The expression and activity of iNOS is tightly controlled at several levels with the best-characterized positive regulators being IFNγ IFNαβ, TNFα IL-1 and LPS [35]. Indeed, iNOS expression in TRC was induced by all of these pro-inflammatory cytokines confirming and extending previous data using LN fibroblasts, MEF and MSC [33], [34], [35], [36]. Interestingly, only a subset of IFNγ-stimulated TRC expressed iNOS, even when a TRC clone was used (data not shown), in line with previous reports on other fibroblast types [33], [34] as well as our observation on BM-DC reported here. Recent results suggest that IFNγ is not restricted to immune synapses but more widely accessible throughout the T zone [43] which may explain why TRC obtain this signal in the absence of cognate interaction with primed T cells. Several reports showed that IFNγ during T cell priming influences the degree of CD8+ T cell contraction (reviewed in [44]). While IFNγ signaling within T cells may lead to this outcome [44], our results suggest that IFNγ-signalling in TRC and DC leading to NO production early after infection might not only control the expansion, but also the contraction phase of CD8+ T cells, such as by nitrosylating and thereby altering key proteins of the IL-2 or TCR signaling pathway [42], [45]. More experiments will be necessary to test this hypothesis and to understand the underlying mechanism.

Strikingly, iNOS induction and NO2 production was highest when TRC, activated DC and IFNγ were present together suggesting only adjacent TRC become licensed to suppress T cell expansion with this being a highly controlled and transient process. The DC-derived signals leading to iNOS expression in TRC remain to be identified. Good candidates are IL-1α/β and TNFα which may act synergistically with IFNγ, similar to iNOS expression in MSC [36]. NO effects are known to be highly dose-dependent. Low NO doses can enhance T cell proliferation, as possibly suggested by the decreased T cell expansion in some of the BM chimera experiments (Inos−/− into wt). Higher NO doses are known to induce cell-cycle arrest and apoptosis of T cells [35], [46] indicating that the reduced expansion seen in presence of TRC may represent a combined effect of reduced proliferation and increased apoptosis of T cells. The dual role of NO may also explain the only two-fold higher expansion of T cells in the absence of iNOS. Given that NO is a highly reactive gas close proximity to TRC is likely to be critical in inhibiting T cell and DC activation. To further improve this process cytokine-stimulated TRC could actively recruit or retain primed T cells, as suggested for MSC [36]. Interestingly, TNFα-stimulated TRC were shown to express the IFNγ-inducible chemokine CXCL10 that attracts activated but not naïve T cells [47].

Both in vitro and in vivo, we found not only TRC but also DC to express iNOS and produce NO. It is possible that the iNOS+ DC subset identified in vivo represents the inflammatory TipDC (TNFα+iNOS+CCR2+) which are recruited into the splenic T zone early during infection with Listeria monocytogenes [48] or other pathogens [49] as they were also CD11cint in our analysis (unpublished observation). Interestingly, increased T cell proliferation was also reported for Ccr2−/− mice lacking TipDC [48]. In vitro we found iNOS expression in BM-DC to be induced in a synergistic manner by IFNγ and TRC presence, similar to synergistic effects of IFNγ and BM-DC on iNOS expression by TRC. While the factors involved in the cellular crosstalk remain to be identified these findings point to the interdependence of these two cell types in inhibition of T cell expansion, an observation which needs further in vivo studies with cell-type specific Inos deletion. Based on our current results we propose the following working model (Fig. S7): Low levels of iNOS expression are induced in both immigrating DC and TRC when they meet in the T zone early during the immune response. This may increase the threshold required for T cell priming and thereby prevent the activation of low-affinity T cells that are often self-reactive. Once the first T cells are primed and produce IFNγ they may boost iNOS expression in both cell types in a transient fashion thereby inducing a negative feedback loop dampening T cell expansion by either slowing down their proliferation or diminishing their survival.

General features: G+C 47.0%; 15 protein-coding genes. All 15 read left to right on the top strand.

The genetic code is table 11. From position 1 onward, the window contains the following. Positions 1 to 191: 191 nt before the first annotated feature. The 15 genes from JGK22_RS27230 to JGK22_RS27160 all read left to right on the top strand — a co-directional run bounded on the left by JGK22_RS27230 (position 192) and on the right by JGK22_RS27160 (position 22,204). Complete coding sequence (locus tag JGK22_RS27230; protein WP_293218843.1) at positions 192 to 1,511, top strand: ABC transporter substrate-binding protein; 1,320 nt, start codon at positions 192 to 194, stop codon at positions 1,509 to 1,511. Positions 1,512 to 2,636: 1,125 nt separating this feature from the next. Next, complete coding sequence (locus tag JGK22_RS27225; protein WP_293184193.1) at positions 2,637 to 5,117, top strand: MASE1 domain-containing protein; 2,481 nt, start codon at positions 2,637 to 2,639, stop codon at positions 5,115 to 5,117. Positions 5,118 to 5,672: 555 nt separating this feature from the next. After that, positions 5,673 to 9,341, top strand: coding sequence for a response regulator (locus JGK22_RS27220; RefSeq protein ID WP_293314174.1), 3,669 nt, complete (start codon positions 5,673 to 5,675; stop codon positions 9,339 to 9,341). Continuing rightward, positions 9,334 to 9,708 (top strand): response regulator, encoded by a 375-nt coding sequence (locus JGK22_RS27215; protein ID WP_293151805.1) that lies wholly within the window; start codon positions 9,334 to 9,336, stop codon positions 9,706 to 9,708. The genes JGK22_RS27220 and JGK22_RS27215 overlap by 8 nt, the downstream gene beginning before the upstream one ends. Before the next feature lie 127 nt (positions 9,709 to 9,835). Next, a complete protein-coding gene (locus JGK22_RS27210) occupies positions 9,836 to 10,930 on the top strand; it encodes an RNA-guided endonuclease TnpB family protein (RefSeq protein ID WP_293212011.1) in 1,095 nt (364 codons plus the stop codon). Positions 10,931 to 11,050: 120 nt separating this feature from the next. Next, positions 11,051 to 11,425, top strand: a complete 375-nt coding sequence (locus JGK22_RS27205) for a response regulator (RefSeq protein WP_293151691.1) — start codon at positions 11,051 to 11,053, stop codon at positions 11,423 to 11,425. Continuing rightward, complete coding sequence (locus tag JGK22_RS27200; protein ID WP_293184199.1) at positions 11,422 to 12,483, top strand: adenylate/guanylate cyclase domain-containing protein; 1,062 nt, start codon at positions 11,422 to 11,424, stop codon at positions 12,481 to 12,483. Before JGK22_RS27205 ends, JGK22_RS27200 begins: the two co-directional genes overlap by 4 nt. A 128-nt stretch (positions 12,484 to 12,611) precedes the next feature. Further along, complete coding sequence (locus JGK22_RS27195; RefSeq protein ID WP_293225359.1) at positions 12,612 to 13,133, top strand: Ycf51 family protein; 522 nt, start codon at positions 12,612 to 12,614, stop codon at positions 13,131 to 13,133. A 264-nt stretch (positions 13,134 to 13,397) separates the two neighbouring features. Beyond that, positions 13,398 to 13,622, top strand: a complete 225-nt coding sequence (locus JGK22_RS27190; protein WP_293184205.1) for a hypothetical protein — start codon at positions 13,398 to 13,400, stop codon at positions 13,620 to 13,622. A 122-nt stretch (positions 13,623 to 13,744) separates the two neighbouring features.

The immunosuppressive feature of mesenchymal cells is intriguing. It raises the question of why these cells have this function, especially when considering TRC localize to the T zone of SLO where inhibitory effects are less expected but well known from TipDC and regulatory T cells. We would like to propose two possible reasons: 1) Keeping the LN in a slightly suppressive state might be a mechanism to limit the activation of potentially auto-reactive cells while allowing strong immune responses to foreign antigens to occur. In line with this hypothesis we found Cox2 transcripts to be highly expressed in naïve LN. Others showed that high iNOS and NO2 levels are frequently associated with autoimmune disease and Th1-mediated inflammation [35], [46]. Consistent with a protective role of this pathway in certain autoimmune diseases, Inos−/− and Ifng−/− mice have a higher incidence, increased severity and less relapses of experimental autoimmune encephalitis that correlate with increased proliferation of auto-reactive T cells relative to WT mice [50], [51]. Similarly, in a mouse model for myasthenia gravis Inos−/− mice develop more self-reactive T and B cells, including epitope spreading [52]. 2) In contrast to recirculating hematopoietic cells fibroblasts resident in lymphoid and non-lymphoid organs have a function for the organ itself: ensure its integrity and functionality. During injury, such as infection or inflammation, fibroblasts perform tissue repair to reestablish homeostasis. LN swelling during immune response can be viewed as a threat to the organ as it is characterized by the dramatic increase in organ size due to the influx of many naïve lymphocytes as well as the rapid expansion of antigen-specific lymphocytes. The strong increase in lymphocyte numbers within the T zone may be harmful for the existing TRC network that functions as the structural platform for T cell priming and probably also T cell differentiation. Destruction of the TRC architecture, such as after LCMV infection, correlates well with immunodeficiency [6], [32], [53]. Limiting T cell expansion early in the immune response might be necessary to give TRC the time to adjust step-wise to the new space demands and to start proliferating thereby increasing the scaffold size accommodating T cells and DC. Such a process may ensure continuous functionality of the growing organ which is finally also to the benefit of efficient effector T cell generation.